- Replace the hard drive with an SSD. Makes a huge difference.

- Get a 16Gb RAM kit.

- This one has both FireWire and Thunderbolt. No USB 3 though.

- The 2.7GHz i7 processor is fast.

This is exactly what I did.

Hard Drive: Upgraded to an SSD (512GB), and it literally boots in seconds and is as responsive as the new rMBP and MBA.

RAM: 16GB and never run out of free RAM (going to be a LONG time until 16GB of RAM is saturated, unless you're doing very intensive editing work or launching satellites).

GPU: ... don't really game, but Apple's GPU selection has never been evolutionary anyways.

Lighting: Check.

CPU: Still very fast, new Intel CPU's are evolutionary at best, and I never max out my currnet CPU and don't see myself ever hitting that point.
 
Comment

saturnotaku

macrumors 68000
Mar 4, 2013
1,944
59
I have the late 2011, which is very similar. Overall I'm satisfied with my machine, and I'm having a hard time convincing myself that it needs an upgrade.

Notes:
- no USB 3.0
- rather weak graphics
- my antiglare display turned out not so great (uneven lighting, backlight bleeding) - not sure if that's a generic issue or just my bad luck

For gaming I think this machine is too old. Otherwise it should be fine for everyday tasks, and it is still quite powerful for computing. For a smooth experience you should upgrade the RAM and replace the HDD with a SSD - so include that in the total cost.

I have the late 2011 model as well, which I picked up in July 2012, not long after Apple announced that year's product refreshes. MicroCenter got in a shipment of fully upgraded 2011 MBPs with the faster 2.5 GHz CPU, 7200 RPM HDD, and antiglare display. The store put them on clearance for $1599, which was a screaming good deal considering the same machines sold for $2649 just a couple months earlier. My screen had no issues with bleed or unevenness. I installed 8 GB of RAM immediately after purchase, then I ordered the 960 GB Crucial M500 SSD the day they became available.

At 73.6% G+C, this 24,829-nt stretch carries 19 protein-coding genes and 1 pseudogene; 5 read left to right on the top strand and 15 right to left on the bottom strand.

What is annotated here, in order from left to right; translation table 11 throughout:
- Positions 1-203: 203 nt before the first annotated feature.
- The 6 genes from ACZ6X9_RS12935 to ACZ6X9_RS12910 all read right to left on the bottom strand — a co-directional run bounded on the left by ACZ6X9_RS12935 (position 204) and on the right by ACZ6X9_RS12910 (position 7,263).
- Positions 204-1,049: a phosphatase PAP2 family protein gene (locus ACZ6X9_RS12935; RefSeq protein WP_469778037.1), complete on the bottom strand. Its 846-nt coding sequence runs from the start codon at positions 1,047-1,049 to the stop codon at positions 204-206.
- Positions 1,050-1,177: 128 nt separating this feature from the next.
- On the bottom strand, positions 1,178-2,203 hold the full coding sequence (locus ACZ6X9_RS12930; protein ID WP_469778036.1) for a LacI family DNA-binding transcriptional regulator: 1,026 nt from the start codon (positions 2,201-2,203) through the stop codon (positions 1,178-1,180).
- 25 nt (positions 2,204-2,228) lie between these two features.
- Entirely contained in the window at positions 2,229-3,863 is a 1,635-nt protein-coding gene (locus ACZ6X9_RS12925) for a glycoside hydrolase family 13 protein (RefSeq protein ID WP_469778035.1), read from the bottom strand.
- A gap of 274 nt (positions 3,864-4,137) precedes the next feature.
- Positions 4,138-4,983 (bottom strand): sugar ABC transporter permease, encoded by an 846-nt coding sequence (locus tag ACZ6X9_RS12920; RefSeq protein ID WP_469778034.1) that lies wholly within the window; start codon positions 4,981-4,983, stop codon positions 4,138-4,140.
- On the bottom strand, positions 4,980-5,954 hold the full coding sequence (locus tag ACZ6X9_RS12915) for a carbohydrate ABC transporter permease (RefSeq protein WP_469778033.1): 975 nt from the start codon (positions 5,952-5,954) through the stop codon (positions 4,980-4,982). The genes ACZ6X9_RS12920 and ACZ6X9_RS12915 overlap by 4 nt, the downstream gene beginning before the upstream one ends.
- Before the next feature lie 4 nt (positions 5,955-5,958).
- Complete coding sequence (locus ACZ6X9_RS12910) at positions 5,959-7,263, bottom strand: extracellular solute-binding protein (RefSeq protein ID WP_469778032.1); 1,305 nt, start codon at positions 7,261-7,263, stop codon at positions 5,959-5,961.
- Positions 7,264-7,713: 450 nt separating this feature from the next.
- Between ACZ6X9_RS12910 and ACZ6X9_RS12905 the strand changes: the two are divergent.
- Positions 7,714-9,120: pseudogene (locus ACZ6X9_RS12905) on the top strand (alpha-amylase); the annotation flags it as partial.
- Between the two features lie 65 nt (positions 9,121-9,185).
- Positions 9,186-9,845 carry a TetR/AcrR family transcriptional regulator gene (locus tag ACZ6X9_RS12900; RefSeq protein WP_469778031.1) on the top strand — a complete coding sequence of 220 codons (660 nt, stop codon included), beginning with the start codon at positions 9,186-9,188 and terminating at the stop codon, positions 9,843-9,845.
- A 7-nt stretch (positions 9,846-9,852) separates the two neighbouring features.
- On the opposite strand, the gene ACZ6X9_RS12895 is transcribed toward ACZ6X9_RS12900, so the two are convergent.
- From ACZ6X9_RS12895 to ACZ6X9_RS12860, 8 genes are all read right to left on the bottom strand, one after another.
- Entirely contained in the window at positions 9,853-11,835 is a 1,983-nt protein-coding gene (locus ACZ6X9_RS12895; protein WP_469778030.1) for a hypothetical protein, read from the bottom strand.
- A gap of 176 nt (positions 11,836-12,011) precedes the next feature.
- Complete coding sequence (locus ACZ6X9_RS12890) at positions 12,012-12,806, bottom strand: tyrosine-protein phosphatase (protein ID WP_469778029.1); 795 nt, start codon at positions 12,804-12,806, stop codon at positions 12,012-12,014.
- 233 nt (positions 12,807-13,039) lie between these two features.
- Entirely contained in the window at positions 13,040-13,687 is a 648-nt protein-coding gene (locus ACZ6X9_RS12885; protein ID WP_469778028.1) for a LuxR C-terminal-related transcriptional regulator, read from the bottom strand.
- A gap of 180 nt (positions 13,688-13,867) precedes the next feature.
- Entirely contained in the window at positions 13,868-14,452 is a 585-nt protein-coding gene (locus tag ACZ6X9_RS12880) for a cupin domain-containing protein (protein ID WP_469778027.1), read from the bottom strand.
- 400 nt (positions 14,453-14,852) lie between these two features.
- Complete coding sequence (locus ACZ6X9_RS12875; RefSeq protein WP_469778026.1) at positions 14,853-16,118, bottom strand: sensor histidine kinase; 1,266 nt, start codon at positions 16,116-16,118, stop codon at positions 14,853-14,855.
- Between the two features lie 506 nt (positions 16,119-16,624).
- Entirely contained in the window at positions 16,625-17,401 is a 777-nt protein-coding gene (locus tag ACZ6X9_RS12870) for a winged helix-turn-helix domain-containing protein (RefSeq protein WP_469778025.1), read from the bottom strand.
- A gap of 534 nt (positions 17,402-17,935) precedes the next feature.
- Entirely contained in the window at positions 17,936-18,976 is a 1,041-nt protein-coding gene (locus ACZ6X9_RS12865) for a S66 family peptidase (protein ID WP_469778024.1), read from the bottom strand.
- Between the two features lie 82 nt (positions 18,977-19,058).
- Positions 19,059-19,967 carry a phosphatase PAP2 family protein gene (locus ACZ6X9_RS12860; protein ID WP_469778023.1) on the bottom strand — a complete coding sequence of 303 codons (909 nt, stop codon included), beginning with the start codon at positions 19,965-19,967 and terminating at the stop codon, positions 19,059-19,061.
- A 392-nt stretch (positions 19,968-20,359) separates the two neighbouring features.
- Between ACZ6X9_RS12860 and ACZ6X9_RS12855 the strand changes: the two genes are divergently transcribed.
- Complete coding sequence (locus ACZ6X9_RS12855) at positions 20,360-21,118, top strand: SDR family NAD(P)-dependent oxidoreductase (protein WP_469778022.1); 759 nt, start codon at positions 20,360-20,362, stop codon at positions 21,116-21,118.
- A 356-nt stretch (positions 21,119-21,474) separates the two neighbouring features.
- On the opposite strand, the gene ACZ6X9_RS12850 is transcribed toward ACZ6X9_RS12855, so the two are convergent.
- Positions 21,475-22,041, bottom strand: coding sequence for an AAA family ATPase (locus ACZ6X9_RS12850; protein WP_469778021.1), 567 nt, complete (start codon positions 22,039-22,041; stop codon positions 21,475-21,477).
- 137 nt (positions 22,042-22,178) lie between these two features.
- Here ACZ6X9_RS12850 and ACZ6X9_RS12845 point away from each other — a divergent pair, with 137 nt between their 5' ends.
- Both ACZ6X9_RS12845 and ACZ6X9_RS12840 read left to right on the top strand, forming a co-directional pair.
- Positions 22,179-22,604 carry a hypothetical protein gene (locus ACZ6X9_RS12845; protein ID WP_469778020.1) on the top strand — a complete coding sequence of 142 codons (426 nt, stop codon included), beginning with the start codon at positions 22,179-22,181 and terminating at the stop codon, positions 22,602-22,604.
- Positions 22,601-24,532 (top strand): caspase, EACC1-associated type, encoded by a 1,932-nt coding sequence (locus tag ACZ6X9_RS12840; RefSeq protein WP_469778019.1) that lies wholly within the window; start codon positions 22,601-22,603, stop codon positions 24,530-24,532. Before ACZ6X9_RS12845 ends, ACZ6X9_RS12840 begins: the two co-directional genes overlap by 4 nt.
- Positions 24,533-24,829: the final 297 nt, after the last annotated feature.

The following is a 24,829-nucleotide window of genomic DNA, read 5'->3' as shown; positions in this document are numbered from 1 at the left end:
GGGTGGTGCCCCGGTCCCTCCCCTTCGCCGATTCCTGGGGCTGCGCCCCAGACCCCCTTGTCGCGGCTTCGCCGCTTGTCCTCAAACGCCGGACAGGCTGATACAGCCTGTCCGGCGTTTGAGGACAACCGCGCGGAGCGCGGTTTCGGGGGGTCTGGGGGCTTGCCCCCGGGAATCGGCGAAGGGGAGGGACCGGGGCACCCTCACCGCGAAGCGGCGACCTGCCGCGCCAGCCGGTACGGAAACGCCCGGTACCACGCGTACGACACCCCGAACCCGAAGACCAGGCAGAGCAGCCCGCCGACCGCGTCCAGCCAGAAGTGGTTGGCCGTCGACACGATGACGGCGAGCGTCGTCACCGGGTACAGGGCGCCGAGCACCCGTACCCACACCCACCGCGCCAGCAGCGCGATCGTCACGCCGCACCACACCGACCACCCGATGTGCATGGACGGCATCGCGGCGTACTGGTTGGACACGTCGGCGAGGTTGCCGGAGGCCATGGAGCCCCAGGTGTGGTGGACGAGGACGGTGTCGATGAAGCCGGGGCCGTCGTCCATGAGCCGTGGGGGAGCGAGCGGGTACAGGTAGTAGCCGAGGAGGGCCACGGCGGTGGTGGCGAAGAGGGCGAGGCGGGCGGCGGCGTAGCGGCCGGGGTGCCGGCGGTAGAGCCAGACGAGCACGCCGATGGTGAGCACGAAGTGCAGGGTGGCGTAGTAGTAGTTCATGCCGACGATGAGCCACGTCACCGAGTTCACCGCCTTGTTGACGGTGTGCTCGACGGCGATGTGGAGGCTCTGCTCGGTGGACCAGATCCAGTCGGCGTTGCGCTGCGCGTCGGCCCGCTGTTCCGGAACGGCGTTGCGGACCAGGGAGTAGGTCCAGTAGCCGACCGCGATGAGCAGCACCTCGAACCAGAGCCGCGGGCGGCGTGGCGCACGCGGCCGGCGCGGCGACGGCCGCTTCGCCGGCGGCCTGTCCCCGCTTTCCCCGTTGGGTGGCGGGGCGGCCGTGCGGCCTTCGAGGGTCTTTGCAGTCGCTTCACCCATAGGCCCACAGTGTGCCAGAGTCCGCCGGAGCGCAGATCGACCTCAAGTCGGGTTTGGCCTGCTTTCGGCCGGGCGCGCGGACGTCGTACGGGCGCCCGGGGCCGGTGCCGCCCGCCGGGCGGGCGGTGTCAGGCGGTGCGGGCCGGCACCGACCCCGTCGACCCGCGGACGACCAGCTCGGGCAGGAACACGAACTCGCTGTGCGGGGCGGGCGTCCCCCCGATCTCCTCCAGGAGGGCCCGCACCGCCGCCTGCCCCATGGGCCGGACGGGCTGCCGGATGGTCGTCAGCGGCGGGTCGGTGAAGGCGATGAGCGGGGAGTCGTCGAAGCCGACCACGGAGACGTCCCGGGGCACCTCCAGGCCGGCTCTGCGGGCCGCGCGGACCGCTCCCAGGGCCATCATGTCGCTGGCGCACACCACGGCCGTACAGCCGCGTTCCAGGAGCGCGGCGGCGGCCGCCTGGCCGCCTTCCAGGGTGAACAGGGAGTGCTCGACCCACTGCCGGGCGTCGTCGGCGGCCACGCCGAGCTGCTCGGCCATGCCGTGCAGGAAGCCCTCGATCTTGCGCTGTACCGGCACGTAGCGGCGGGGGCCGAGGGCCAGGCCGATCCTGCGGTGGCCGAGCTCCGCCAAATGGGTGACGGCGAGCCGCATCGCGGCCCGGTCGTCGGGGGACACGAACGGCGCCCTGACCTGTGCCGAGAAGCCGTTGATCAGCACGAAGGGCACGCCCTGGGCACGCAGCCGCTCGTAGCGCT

The AMD 6770M is far from the latest and greatest, but I wouldn't consider it "weak" by any stretch. Sure, you won't be able to play Battlefield 4 at native resolution, but it's still plenty capable of running games at 1280x800. I've not experienced any GPU issues, knock on wood, though that is a concern. At the same time, I had a 2007 MBP with the infamous GeForce 8600M GT that never failed in my 3+ years of ownership. I would definitely say it's been quite lucky, but AppleCare is there to provide protection should the unthinkable happen.

Overall, I'm extremely satisfied with this MBP. It does absolutely everything I ask of it, and I have little desire to upgrade.
 
Comment

thundersteele

macrumors 68030
Oct 19, 2011
2,984
8
Switzerland
The AMD 6770M is far from the latest and greatest, but I wouldn't consider it "weak" by any stretch. Sure, you won't be able to play Battlefield 4 at native resolution, but it's still plenty capable of running games at 1280x800. I've not experienced any GPU issues, knock on wood, though that is a concern. At the same time, I had a 2007 MBP with the infamous GeForce 8600M GT that never failed in my 3+ years of ownership. I would definitely say it's been quite lucky, but AppleCare is there to provide protection should the unthinkable happen.

Ah I wasn't precise there. The OP is considering an early 2011 which, in the low end version, comes with a very weak AMD 6490M GPU. The late 2011 was much better in that respect.

My 8600M GT failed after 38 months. So much for AppleCare. It was repaired for free by Apple, but I found out that it would be free only after the repair was done...
 
Comment

saturnotaku

macrumors 68000
Mar 4, 2013
1,944
59
Ah I wasn't precise there. The OP is considering an early 2011 which, in the low end version, comes with a very weak AMD 6490M GPU. The late 2011 was much better in that respect.

The OP never specified which version, though now that I look again, the key is in the hard drive. The low-end early 2011 with the aforementioned weaksauce 6490M GPU had 500 GB. The more desirable model with the 6750M had 750 GB as standard. I had completely forgotten about the base version.

So yes, you're right. The 6490M is not worth considering unless you're going to be doing the most basic of tasks and are getting it on the cheap.
 
Comment

NewishMacGuy

macrumors 6502a
Aug 2, 2007
636
0
So yes, you're right. The 6490M is not worth considering unless you're going to be doing the most basic of tasks and are getting it on the cheap.

The 6490M in the early 2011 is fine as long as you're not a hardcore gamer. I get acceptable frame rates on SC2 and COD4 at intermediate settings driving an ATD, for everything other than the latest games, you'll never know the difference.

That being said, if you are really going to game on this thing, you should get a 2012 with a GT650, preferably a high-spec 1GB VRAM version at least.

>